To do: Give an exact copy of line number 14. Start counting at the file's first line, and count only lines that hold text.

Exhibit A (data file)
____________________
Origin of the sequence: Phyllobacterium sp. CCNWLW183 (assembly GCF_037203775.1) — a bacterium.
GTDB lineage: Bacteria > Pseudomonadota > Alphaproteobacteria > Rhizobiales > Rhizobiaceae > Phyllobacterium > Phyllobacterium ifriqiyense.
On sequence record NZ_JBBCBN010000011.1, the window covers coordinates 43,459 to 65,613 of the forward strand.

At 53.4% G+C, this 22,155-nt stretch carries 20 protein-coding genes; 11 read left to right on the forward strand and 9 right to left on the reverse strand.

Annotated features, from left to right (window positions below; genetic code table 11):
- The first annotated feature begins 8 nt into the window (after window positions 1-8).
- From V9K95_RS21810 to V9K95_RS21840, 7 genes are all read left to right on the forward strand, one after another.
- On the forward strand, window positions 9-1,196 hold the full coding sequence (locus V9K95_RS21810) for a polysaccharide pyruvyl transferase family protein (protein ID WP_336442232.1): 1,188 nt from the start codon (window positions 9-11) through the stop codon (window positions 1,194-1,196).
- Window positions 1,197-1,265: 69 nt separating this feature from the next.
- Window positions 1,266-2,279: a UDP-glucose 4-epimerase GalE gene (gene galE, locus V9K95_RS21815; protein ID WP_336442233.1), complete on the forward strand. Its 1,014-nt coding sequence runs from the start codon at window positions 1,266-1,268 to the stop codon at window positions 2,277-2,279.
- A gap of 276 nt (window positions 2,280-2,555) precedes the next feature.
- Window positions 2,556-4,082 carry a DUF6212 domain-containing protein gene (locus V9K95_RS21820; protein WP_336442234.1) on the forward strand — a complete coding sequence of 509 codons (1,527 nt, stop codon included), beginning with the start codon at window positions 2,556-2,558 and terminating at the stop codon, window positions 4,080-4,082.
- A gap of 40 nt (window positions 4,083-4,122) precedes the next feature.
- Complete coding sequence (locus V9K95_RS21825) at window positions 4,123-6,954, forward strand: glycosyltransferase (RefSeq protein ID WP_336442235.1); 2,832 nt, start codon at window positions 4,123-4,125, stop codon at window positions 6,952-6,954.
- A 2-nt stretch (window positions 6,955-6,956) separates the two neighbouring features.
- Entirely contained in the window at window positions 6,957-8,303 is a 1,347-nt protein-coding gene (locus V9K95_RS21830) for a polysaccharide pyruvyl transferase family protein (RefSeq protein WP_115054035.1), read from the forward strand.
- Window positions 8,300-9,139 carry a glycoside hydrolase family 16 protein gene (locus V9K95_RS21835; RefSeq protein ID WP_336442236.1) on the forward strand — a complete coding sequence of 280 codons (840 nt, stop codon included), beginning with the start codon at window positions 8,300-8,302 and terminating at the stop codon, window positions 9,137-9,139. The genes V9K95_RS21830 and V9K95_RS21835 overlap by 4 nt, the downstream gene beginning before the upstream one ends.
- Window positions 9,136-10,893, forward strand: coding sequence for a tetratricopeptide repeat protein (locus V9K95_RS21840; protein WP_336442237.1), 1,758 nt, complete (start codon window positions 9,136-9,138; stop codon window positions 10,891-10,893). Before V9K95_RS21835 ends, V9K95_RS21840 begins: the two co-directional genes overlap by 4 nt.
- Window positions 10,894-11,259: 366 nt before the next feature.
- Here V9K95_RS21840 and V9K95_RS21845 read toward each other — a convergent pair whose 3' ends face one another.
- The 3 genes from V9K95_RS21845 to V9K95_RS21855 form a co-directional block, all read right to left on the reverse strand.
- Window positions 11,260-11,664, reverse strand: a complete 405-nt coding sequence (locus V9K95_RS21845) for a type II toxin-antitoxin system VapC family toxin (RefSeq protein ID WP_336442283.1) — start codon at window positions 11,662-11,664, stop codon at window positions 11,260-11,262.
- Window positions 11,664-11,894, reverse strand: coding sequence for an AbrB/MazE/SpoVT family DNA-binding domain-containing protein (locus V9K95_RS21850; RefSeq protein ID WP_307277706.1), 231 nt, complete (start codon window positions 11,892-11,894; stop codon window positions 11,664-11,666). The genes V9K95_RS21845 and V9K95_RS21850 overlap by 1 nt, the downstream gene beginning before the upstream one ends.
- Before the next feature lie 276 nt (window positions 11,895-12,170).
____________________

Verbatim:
- Complete coding sequence (locus V9K95_RS21825) at window positions 4,123-6,954, forward strand: glycosyltransferase (RefSeq protein ID WP_336442235.1); 2,832 nt, start codon at window positions 4,123-4,125, stop codon at window positions 6,952-6,954.